If the Plaintiff or any beneficiary is a person under a legal incapacity, is there evidence by the tutor and her, his or its adviser stating that the compromise is beneficial to the person under a legal incapacity:

If a trustee is to be appointed, has his, her, or its, consent been obtained and if so, is there evidence of his or her good fame and character:

Are there any matters that should be brought to the attention of the Court:

DATED:

Counsel/Solicitor for Plaintiff

Print name

Counsel/Solicitor for Defendant

Print name

 

For Judges Approval. 

doyles Law Society of NSW STEP Law Society of New South Wales Queensland Law Society Law Institute Victoria

Testimonials

Exceptional skills of compassion and understanding.

Kindness and listening skills.

Simple but good advice.

Professional and people are lucky to call you “mate”.

I will always remember and hold you in great esteem.

A wonderful negotiator.

A good bloke with a good heart.

Thank you for always keeping to your word.

Help was wonderful and restored my faith in people.

I consider myself blessed I was able to receive your help.

I have been repeatedly impressed with your professionalism.

Consideration and efficiency.

Grateful for your honesty.

Thank you for your free professional advice.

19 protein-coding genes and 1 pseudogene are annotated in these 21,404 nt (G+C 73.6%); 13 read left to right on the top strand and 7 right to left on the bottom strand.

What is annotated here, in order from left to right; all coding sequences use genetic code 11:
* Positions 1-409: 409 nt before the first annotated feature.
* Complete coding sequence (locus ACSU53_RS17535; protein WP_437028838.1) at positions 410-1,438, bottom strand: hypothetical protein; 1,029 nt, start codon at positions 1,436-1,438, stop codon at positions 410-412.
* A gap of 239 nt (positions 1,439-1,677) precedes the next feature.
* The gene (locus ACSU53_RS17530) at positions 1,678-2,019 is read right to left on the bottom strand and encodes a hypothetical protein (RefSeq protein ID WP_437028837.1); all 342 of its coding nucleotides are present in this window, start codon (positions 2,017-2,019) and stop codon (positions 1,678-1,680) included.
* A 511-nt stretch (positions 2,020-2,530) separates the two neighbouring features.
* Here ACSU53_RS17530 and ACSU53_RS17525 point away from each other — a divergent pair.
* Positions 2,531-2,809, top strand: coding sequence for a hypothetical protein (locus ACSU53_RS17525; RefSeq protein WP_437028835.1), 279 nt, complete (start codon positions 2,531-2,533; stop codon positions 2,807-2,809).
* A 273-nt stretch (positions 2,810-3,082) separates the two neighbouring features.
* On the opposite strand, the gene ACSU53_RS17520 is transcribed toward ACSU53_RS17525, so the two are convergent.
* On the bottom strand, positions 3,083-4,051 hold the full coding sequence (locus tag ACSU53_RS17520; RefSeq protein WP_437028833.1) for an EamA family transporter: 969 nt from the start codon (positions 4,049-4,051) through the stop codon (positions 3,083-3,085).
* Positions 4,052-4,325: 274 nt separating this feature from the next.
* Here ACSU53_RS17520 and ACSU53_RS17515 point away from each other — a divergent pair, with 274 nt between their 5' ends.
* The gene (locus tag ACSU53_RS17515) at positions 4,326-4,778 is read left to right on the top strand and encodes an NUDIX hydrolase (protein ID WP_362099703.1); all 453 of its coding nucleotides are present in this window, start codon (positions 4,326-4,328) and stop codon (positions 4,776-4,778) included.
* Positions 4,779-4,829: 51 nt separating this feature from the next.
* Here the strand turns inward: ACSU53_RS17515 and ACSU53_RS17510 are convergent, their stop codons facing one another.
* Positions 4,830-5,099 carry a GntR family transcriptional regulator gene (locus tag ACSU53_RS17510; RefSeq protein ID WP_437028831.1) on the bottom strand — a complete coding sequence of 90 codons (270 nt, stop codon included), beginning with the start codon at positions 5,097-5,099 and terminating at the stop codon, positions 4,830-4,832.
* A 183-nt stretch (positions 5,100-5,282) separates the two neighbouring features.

Explained the facts concisely without any complications.

Would highly recommend you to anyone.

Sure to recommend you to my friends and colleagues.

Glad I had you on my side at mediation.

Will thoroughly recommend you to anyone.

Very sensible but protective at mediation.

So impressed with your return phone calls to me.

So impressed by you trying to protect me.

Advice invaluable and straightforward.

Professional but at the same time caring.

Always took the time to have an in-depth discussion.

Would not hesitate to recommend you to anyone.

Have no hesitation in highly recommending you to anyone.

Explained legal costs very clearly.

Genuine highly skilled Lawyer.

No complicated legal jargon.

You were right from the beginning Eric.

Available day, night and weekends.

No words to express my thanks and deep gratitude.

Compassion and long and hard devoted hours.